Warren Buffett’s flock is headed to the Midwest for Berkshire Hathaway’s 59th annual shareholder meeting this weekend. Investors will be looking to the Oracle of Omaha and his quick-witted right-hand man Charlie Munger for reassurance amid recent turmoil in the banking industry. Even today, the pair of nonagenarians’ impact on investor confidence and the marketplace of ideas in economics remains palpable.
Luke Sernau, a senior Google engineer, made that clear when he referenced one of Buffett’s most famous theories—the economic moat—in an internal document released Thursday by the consulting firm SemiAnalysis, titled “We have no moat. And neither does OpenAI.” In the document, which was published within Google in early April, Sernau claimed that the company is losing its artificial intelligence edge, not to the flashy, Microsoft-backed OpenAI—whose ChatGPT has become a huge hit since its release last November—but to open-source platforms like Meta’s LLaMa, a large language model that was leaked to the public in February.
“We’ve done a lot of looking over our shoulders at OpenAI… But the uncomfortable truth is, we aren’t positioned to win this arms race and neither is OpenAI. While we’ve been squabbling, a third faction has been quietly eating our lunch,” he wrote. “I’m talking, of course, about open source. Plainly put, they are lapping us.”
Sernau did not respond to Fortune’s request for comment, nor did Alphabet, Google’s parent company.
The engineer’s claim ties back to Buffett’s idea that, like medieval castles, successful businesses must protect their cash cows with moats that keep competitors from making a credible challenge. Those moats can come in the form of a size advantage that helps reduce costs, patents that protect key technological innovations, a high cost to entry for competitors, or even brand recognition. The billionaire detailed his economic moat theory in a 1999 Fortune article:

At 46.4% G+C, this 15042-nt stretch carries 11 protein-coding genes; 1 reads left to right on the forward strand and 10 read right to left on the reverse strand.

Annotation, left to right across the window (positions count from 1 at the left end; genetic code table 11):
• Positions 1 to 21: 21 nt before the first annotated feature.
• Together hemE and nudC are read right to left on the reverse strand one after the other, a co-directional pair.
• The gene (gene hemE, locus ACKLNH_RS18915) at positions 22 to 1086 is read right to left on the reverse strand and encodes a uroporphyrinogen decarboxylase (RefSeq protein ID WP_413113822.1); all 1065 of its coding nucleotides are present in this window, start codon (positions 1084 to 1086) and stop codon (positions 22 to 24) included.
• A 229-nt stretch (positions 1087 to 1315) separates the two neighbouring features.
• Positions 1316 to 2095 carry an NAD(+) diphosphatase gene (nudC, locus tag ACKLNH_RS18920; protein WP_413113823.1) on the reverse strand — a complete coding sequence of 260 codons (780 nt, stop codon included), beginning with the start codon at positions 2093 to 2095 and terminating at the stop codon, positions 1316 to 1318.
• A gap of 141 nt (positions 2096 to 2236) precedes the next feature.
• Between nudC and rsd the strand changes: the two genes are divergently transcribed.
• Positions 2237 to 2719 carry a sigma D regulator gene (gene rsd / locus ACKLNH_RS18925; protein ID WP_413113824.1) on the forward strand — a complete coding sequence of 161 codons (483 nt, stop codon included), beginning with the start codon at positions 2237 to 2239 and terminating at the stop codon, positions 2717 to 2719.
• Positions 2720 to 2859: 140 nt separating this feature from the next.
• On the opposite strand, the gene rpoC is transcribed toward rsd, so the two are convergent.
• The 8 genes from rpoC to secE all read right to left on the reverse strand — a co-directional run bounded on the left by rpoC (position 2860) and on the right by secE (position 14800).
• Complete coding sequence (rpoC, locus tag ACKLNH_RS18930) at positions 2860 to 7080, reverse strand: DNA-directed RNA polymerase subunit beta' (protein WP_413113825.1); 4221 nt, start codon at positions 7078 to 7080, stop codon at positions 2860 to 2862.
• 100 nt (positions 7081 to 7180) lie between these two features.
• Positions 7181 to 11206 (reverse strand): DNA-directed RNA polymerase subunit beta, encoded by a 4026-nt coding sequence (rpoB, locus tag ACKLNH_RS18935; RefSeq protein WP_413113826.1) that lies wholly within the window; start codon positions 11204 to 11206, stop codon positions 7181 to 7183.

“The key to investing is not assessing how much an industry is going to affect society, or how much it will grow, but rather determining the competitive advantage of any given company and, above all, the durability of that advantage. The products or services that have wide, sustainable moats around them are the ones that deliver rewards to investors.”
For decades, Google’s search engine dominance, brand recognition, and technological edge have acted as a Buffett-style moat, enabling the company to stay ahead of the competition. But Sernau argued in his internal letter that this moat is now drying up as the artificial intelligence arms race heats up.
He explained that within a month of Meta’s LLaMa leak, independent researchers had already developed advanced models capable of writing emails and posting on social media.
“The barrier to entry for training and experimentation has dropped from the total output of a major research organization to one person, an evening, and a beefy laptop,” he wrote. “We have no secret sauce.”
Google introduced its ChatGPT competitor, Bard, in February, but the chatbot has been plagued by errors, which A.I. researchers have labeled “hallucinations,” since its release. The company said last month that it plans to add Bard to its search engine to compete with Microsoft’s Bing, which now uses ChatGPT, but so far it has yet to make the move.
Sernau argued in his letter that Google shouldn’t be so focused on competing with ChatGPT: Instead, it should open its A.I. platform to the public and allow anyone to create their own applications with it in order to prevent the competition from gaining an edge.
“The more tightly we control our models, the more attractive we make open alternatives,” he wrote. “Our best hope is to learn from and collaborate with what others are doing outside Google.”
Finally, the engineer argued that consumers will only pay for closed models like ChatGPT or Google’s Bard while they’re free, because open-source alternatives are now “comparable in quality.”
“We should consider where our value add really is,” he wrote.